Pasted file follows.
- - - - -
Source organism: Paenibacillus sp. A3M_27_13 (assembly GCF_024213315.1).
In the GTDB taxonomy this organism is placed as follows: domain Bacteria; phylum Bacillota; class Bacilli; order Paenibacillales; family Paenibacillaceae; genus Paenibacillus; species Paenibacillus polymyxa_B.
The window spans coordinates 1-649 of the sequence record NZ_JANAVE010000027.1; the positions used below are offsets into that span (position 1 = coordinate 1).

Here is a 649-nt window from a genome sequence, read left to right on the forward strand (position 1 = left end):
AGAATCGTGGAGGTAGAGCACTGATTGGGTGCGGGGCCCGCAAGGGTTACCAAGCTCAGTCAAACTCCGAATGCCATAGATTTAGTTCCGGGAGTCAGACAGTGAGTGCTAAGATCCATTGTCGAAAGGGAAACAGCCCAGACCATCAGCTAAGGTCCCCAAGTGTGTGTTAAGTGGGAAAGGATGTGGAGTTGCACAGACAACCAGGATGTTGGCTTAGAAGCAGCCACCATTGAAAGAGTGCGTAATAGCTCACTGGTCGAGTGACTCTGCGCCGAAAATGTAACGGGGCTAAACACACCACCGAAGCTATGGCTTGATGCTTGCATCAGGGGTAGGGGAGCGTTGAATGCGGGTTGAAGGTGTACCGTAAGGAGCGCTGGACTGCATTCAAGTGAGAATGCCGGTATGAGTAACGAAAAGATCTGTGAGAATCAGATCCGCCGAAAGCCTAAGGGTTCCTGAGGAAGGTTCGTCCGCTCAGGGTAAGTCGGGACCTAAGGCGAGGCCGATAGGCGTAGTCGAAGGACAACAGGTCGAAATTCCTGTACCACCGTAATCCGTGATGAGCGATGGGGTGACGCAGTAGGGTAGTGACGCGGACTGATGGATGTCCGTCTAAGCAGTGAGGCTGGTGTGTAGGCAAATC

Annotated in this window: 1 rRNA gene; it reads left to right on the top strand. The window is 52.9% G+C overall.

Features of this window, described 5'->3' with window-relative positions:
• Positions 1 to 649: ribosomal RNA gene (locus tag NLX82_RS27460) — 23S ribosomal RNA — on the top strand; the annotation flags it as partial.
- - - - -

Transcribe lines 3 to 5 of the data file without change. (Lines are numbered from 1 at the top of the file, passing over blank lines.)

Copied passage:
The window spans coordinates 1-649 of the sequence record NZ_JANAVE010000027.1; the positions used below are offsets into that span (position 1 = coordinate 1).

Here is a 649-nt window from a genome sequence, read left to right on the forward strand (position 1 = left end):
AGAATCGTGGAGGTAGAGCACTGATTGGGTGCGGGGCCCGCAAGGGTTACCAAGCTCAGTCAAACTCCGAATGCCATAGATTTAGTTCCGGGAGTCAGACAGTGAGTGCTAAGATCCATTGTCGAAAGGGAAACAGCCCAGACCATCAGCTAAGGTCCCCAAGTGTGTGTTAAGTGGGAAAGGATGTGGAGTTGCACAGACAACCAGGATGTTGGCTTAGAAGCAGCCACCATTGAAAGAGTGCGTAATAGCTCACTGGTCGAGTGACTCTGCGCCGAAAATGTAACGGGGCTAAACACACCACCGAAGCTATGGCTTGATGCTTGCATCAGGGGTAGGGGAGCGTTGAATGCGGGTTGAAGGTGTACCGTAAGGAGCGCTGGACTGCATTCAAGTGAGAATGCCGGTATGAGTAACGAAAAGATCTGTGAGAATCAGATCCGCCGAAAGCCTAAGGGTTCCTGAGGAAGGTTCGTCCGCTCAGGGTAAGTCGGGACCTAAGGCGAGGCCGATAGGCGTAGTCGAAGGACAACAGGTCGAAATTCCTGTACCACCGTAATCCGTGATGAGCGATGGGGTGACGCAGTAGGGTAGTGACGCGGACTGATGGATGTCCGTCTAAGCAGTGAGGCTGGTGTGTAGGCAAATC